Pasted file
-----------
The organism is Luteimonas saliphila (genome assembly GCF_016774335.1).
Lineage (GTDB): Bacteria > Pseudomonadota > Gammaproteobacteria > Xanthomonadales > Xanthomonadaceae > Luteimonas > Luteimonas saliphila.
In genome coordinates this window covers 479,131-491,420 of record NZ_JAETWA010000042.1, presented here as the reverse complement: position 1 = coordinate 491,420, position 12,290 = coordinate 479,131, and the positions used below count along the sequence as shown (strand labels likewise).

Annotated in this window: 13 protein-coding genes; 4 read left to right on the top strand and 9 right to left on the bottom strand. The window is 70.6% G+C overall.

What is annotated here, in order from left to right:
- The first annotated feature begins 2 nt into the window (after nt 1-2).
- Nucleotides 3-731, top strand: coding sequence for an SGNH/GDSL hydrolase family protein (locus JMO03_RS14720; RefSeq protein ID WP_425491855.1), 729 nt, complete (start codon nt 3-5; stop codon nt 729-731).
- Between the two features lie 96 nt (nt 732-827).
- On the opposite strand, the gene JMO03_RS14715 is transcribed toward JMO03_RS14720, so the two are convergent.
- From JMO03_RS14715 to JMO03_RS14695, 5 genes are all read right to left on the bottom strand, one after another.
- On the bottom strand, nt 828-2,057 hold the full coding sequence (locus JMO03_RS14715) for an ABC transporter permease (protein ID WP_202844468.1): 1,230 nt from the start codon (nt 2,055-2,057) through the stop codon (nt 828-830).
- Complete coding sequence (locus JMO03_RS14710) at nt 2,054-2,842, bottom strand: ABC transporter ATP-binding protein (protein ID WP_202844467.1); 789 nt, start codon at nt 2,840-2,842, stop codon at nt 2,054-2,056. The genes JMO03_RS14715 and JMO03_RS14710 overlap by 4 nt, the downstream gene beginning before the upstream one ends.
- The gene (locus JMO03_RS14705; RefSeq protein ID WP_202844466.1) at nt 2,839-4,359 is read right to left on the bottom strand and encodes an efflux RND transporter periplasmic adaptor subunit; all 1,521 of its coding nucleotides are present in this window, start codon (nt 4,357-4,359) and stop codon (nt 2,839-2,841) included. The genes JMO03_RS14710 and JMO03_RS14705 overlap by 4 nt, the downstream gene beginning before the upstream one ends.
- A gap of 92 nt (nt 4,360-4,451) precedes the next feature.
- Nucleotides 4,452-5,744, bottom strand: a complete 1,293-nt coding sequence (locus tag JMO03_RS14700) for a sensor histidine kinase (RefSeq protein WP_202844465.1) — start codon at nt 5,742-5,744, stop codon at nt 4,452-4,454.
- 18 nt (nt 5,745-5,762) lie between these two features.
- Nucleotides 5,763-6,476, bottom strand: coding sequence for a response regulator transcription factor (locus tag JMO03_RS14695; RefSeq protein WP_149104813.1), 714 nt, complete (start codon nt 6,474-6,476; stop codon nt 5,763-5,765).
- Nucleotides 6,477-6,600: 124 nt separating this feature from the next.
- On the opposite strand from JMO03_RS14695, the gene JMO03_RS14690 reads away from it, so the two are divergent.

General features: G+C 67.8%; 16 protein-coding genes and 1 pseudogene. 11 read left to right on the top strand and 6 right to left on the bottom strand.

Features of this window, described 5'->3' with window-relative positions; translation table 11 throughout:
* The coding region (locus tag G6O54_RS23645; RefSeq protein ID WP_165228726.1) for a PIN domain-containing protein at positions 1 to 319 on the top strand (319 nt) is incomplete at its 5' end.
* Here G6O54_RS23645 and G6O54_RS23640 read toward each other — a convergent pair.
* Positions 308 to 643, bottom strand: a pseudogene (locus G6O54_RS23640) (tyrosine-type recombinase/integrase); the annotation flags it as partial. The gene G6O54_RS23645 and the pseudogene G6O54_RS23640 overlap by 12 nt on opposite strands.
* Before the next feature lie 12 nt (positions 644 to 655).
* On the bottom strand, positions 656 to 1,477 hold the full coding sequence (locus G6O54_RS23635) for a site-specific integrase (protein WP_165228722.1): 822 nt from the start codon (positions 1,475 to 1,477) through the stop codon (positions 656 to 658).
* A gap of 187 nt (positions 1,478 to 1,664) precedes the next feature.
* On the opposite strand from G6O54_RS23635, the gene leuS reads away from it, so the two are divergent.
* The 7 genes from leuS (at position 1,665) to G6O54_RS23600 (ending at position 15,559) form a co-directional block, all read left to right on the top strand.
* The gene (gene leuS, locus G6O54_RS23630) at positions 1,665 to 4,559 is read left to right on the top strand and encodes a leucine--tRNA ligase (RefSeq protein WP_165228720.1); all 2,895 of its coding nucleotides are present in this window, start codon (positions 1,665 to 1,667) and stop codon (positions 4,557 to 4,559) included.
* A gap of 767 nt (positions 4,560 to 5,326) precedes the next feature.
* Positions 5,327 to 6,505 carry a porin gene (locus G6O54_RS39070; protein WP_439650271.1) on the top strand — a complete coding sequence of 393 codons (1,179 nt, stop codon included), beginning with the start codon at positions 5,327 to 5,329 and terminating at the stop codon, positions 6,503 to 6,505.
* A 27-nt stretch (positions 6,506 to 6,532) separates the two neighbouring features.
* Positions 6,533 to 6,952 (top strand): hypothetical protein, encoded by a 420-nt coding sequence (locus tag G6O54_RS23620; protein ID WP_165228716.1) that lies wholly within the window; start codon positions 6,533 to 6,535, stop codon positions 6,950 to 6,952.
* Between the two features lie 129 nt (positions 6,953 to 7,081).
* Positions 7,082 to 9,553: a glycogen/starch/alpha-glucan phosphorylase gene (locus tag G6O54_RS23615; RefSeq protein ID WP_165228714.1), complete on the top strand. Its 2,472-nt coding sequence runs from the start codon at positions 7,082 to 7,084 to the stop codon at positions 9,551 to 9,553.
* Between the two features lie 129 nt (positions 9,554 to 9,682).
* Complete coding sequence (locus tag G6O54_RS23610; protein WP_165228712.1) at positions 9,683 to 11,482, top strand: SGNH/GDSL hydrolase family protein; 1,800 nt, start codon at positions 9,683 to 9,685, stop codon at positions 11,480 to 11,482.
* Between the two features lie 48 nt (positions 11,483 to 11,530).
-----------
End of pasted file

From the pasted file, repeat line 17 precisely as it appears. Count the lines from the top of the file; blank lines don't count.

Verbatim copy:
- Nucleotides 5,763-6,476, bottom strand: coding sequence for a response regulator transcription factor (locus tag JMO03_RS14695; RefSeq protein WP_149104813.1), 714 nt, complete (start codon nt 6,474-6,476; stop codon nt 5,763-5,765).